Reef HQ Programs | Students | Reef Guardians | GBR Explorer | Visual Library | Reef Beat |

Why are Wetlands Important


Wetlands are important and valued environments for many reasons, some are listed below:

  • They are highly productive ecosystems, and are able to capture energy and provide food for many animals.
  • They provide important refuges for wildlife in times of drought.
  • They are naturally beautiful places and provide opportunities for recreation activities such as boating, swimming, bushwalking and bird watching.
  • They provide a natural water balance in the landscape and help to provide protection against floods.
  • They have a role in providing water quality protection in the catchment by filtering pollutants such as sediments, nutrients, organic and inorganic matter and bacteria.
  • They support a wide variety of flora (plants) and fauna (animals) and form different habitats and ecosystems.
  • They provide nursery areas for fish, and breeding grounds for wildlife, particularly waterbirds.
  • Wetlands provide vital habitat for some species of threatened fauna (animals). 
  • They provide refuge for migratory waterbirds that breed in the northern hemisphere in countries such as China and Siberia. Thousands of migratory waterbirds inhabit Australian wetlands each year.
  • Many wetlands, are of cultural significance to aboriginal people.
  • They provide opportunities for scientific research and are a source of education for the community.

Click on the picture of the storm water drain below to investigate some of the important jobs wetlands do.  This activity is provided by the Catchment Boards of South Australia.

Storm Water Drain

Storm water drains
Sometimes carry water from towns and cities out into wetlands

Wetlands are important ecosystems within the larger catchment area.  The activities that humans do with their catchment can either have good or bad affects on the catchment and the wetlands within it.  Click on the picture of the Ross River below and discover the good and bad impacts that human activities can have on catchments and wetlands.

Ross River

Ross River an important wetland within the Ross/Black Catchment Area

Concept Mapping

Water Lilly
 Water lily flower Nymphaea violacea

A concept map is a way of representing groups of ideas.  Concept maps are useful tools that can be used when preparing to write reports or assignments. They allow you to organise all of your ideas into particular focus areas and will help in making your reports and assignments flow in a logical order.  Click on the water lily flower and print out your concept mapping information sheets. 

Think of your local wetland, firstly develop a a set of key concepts and then use these to create a concept map for your local wetland.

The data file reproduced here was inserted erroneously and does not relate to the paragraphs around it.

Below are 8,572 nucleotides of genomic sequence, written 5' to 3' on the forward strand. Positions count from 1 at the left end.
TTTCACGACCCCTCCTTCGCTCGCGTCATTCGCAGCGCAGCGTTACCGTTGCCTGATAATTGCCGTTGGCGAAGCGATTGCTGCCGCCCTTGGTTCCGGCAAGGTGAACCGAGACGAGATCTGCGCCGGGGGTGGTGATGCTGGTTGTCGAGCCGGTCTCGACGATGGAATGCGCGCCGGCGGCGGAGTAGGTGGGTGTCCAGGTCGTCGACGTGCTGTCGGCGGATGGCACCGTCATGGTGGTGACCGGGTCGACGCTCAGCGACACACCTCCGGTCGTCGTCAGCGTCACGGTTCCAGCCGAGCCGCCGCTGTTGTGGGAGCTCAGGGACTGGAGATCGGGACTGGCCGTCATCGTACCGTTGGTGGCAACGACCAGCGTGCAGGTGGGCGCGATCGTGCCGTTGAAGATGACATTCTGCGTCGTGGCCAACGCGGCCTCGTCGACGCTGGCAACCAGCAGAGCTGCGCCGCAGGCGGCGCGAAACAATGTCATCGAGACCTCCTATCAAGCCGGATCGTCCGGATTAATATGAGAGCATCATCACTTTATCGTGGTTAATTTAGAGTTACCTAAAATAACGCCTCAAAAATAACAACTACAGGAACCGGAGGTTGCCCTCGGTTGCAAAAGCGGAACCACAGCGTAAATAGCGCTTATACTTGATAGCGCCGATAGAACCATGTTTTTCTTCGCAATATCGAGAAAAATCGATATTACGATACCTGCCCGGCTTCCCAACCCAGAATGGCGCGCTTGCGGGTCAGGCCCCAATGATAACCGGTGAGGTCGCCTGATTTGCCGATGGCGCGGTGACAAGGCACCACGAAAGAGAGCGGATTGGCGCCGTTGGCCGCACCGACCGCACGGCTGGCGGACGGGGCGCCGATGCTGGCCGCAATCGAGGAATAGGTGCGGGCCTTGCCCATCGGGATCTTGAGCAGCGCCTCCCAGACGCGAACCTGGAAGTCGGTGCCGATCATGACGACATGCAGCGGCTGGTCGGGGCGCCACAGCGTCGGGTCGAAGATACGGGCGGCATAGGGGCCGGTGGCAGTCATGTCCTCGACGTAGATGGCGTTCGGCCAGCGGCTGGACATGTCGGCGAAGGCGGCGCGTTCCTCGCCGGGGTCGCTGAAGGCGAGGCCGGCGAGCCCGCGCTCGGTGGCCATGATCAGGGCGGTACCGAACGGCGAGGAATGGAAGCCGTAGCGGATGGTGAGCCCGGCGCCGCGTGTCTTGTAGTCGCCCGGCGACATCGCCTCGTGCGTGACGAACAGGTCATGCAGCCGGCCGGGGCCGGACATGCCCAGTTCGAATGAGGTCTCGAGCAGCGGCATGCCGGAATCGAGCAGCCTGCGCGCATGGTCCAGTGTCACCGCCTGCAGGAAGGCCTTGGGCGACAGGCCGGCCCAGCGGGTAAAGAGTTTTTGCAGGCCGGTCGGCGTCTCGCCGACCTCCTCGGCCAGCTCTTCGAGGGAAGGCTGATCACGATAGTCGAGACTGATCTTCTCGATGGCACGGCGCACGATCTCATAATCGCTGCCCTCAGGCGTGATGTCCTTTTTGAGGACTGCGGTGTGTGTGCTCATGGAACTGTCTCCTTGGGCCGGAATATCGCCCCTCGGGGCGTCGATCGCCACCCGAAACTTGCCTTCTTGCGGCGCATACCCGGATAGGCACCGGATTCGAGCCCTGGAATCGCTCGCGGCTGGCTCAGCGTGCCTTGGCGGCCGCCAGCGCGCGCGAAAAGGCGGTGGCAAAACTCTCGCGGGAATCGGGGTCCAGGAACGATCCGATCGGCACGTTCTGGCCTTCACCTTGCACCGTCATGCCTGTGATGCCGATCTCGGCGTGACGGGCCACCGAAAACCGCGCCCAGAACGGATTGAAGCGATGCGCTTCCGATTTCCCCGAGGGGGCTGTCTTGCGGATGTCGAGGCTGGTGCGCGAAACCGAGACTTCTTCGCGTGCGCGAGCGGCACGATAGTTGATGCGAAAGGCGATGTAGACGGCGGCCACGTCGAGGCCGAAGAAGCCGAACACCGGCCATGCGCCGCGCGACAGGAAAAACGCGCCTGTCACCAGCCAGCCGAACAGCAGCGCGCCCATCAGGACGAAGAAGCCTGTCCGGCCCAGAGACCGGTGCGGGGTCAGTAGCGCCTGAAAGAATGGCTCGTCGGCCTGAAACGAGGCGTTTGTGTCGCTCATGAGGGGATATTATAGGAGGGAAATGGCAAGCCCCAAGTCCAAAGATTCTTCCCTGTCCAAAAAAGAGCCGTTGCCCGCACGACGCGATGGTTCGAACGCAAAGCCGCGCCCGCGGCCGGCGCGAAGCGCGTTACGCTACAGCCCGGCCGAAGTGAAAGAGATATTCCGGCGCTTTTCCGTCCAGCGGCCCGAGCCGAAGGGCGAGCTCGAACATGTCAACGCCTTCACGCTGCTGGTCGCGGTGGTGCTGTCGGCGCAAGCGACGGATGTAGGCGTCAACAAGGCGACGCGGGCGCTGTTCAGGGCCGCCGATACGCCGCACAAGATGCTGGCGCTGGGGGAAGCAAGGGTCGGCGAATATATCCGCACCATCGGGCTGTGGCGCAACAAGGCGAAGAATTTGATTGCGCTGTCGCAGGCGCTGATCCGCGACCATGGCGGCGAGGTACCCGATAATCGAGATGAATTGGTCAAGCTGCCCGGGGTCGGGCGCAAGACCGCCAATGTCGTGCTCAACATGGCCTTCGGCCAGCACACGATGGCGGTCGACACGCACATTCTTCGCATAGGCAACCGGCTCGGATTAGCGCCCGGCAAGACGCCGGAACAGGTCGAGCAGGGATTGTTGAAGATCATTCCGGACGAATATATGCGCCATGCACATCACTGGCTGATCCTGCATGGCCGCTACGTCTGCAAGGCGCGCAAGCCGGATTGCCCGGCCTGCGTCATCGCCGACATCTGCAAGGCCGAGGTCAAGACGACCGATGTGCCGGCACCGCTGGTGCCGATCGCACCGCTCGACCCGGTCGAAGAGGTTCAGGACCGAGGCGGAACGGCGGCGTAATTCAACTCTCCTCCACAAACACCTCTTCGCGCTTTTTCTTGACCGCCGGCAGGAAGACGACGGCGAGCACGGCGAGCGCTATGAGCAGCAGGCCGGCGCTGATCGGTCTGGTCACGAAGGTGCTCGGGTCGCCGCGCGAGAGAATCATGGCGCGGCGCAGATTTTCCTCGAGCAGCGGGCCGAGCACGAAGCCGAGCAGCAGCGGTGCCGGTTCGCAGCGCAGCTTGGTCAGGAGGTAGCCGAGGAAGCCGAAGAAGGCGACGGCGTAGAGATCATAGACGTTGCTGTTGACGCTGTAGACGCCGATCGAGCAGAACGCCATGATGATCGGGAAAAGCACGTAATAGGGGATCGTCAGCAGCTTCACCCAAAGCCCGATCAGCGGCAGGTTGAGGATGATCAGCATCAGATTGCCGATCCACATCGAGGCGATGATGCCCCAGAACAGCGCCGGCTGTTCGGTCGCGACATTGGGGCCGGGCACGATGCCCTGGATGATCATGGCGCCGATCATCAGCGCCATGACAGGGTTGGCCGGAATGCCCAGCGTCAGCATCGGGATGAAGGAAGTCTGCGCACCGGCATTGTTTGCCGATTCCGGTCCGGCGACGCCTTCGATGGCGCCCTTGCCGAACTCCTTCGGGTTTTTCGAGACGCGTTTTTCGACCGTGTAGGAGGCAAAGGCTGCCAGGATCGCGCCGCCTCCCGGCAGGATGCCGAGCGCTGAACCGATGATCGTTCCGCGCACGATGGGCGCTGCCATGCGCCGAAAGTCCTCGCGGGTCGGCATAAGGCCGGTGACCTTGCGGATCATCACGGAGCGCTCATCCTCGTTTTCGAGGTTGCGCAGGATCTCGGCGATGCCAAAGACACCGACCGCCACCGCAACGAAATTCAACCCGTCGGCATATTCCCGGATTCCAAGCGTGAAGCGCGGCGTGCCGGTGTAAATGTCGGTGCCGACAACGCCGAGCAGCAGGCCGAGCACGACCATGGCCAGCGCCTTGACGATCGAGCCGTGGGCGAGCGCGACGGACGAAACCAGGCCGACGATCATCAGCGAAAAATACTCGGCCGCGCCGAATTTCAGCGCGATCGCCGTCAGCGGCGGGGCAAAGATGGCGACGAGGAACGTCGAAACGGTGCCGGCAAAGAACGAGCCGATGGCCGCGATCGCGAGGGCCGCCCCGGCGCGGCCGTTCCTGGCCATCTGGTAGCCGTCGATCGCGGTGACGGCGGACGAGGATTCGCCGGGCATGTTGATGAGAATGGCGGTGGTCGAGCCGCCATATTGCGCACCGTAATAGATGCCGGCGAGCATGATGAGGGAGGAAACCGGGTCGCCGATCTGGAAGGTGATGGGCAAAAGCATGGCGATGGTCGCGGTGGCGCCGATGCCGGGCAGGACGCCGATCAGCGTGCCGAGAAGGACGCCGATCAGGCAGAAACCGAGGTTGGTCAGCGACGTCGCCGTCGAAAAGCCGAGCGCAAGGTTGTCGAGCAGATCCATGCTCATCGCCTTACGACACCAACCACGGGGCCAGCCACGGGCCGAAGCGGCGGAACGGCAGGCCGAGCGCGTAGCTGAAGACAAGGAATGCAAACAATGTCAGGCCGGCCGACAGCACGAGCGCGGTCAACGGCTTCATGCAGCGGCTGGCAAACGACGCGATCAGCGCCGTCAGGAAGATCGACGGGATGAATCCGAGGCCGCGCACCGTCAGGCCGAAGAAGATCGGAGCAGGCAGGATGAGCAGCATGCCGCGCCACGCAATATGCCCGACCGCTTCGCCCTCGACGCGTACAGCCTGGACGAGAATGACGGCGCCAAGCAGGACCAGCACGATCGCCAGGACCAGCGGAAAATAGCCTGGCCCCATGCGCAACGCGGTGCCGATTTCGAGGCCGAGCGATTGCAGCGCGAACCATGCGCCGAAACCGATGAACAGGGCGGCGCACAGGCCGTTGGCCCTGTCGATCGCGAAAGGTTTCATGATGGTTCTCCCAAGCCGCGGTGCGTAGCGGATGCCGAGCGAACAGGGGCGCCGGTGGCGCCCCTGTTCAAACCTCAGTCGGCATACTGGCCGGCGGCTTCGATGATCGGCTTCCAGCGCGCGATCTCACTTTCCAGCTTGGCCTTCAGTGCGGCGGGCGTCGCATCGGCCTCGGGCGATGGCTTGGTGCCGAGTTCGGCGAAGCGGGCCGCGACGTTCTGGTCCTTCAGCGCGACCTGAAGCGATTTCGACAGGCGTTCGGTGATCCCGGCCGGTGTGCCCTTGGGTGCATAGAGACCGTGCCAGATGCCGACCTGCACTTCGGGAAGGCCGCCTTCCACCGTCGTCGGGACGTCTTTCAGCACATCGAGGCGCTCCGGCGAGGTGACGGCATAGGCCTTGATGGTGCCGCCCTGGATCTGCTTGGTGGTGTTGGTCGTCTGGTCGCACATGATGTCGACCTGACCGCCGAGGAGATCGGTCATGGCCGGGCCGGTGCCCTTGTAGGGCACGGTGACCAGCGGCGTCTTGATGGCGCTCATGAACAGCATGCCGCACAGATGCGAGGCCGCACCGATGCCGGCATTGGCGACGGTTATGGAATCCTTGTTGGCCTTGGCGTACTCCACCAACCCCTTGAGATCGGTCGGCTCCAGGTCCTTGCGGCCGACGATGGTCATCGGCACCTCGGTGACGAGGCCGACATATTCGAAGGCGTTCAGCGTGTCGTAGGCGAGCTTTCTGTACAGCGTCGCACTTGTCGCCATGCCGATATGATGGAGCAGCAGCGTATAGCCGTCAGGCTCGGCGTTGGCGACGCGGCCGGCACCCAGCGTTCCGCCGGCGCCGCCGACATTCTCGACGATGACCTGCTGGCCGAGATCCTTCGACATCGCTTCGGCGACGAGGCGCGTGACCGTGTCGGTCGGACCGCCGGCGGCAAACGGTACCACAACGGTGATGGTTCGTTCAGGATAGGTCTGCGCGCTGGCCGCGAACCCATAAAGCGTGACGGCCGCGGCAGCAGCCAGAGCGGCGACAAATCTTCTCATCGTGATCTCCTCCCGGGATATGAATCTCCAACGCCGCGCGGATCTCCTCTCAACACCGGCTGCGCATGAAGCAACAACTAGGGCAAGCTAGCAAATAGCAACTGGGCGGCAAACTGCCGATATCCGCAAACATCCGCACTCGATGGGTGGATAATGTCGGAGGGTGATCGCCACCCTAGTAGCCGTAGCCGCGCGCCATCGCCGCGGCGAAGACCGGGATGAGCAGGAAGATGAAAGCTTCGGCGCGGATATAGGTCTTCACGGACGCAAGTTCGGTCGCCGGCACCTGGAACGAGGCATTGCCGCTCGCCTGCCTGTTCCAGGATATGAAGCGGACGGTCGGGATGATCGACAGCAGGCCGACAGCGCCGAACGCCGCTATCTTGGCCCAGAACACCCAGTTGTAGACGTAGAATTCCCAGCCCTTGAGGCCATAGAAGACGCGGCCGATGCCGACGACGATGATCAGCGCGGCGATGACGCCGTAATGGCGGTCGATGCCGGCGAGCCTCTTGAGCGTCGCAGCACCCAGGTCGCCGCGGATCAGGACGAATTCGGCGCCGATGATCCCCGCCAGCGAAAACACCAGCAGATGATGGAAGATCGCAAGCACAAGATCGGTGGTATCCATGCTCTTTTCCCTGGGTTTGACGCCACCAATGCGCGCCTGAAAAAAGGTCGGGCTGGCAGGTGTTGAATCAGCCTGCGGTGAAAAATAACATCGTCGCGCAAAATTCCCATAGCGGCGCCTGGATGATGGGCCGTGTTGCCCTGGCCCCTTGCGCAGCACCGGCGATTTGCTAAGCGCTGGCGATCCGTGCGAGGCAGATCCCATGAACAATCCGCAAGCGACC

The following links may be very helpful when developing your concept map:

National Centre for Tropical Wetland Research

Environmental Protection Agency/Queensland Parks and Wildlife Service

NSW Department of Infrastructure, Planning and Natural Resources

Cause and Effect Wheel

A cause and effect wheel is a diagram, which will prove helpful when organising your ideas in preparation for developing your communication tools within the Taking Action section of this web quest. 

 Rowing and fishing are two examples of how people use wetlands for fun.

Click on the picture of people enjoying their local wetland and print out the example of how to create a cause and effect wheel.

Develop your own cause and effect wheel around the following issue:

"Protecting Wetlands for Future Generations"

Possible and Preferable Futures

What does the future hold for your local wetland?  This will really depend on how humans choose to use their wetlands and the impacts that their activities will have on these special environments.  An interesting way to picture the future is by developing a futures timeline.  This timeline is a little different because it does not end at the present day it has two branches on the end.  These branches represent Possible and Preferable Futures for a place. 

Click on the "Preferable Future" picture below and print out the information sheet that explains how to create a futures timeline.  Think of your local wetland and develop a futures timeline for it.





Possible Future 
Wetland ecosystem choked with introduced water plants
Preferable Future 
Balanced wetland ecosystem that supports many species of plants and animals

Enter Exploring Wetlands Virtual Fieldtrip
Click on the Exploring Wetlands Virtual Fieldtrip icon to begin the interactive component of this webquest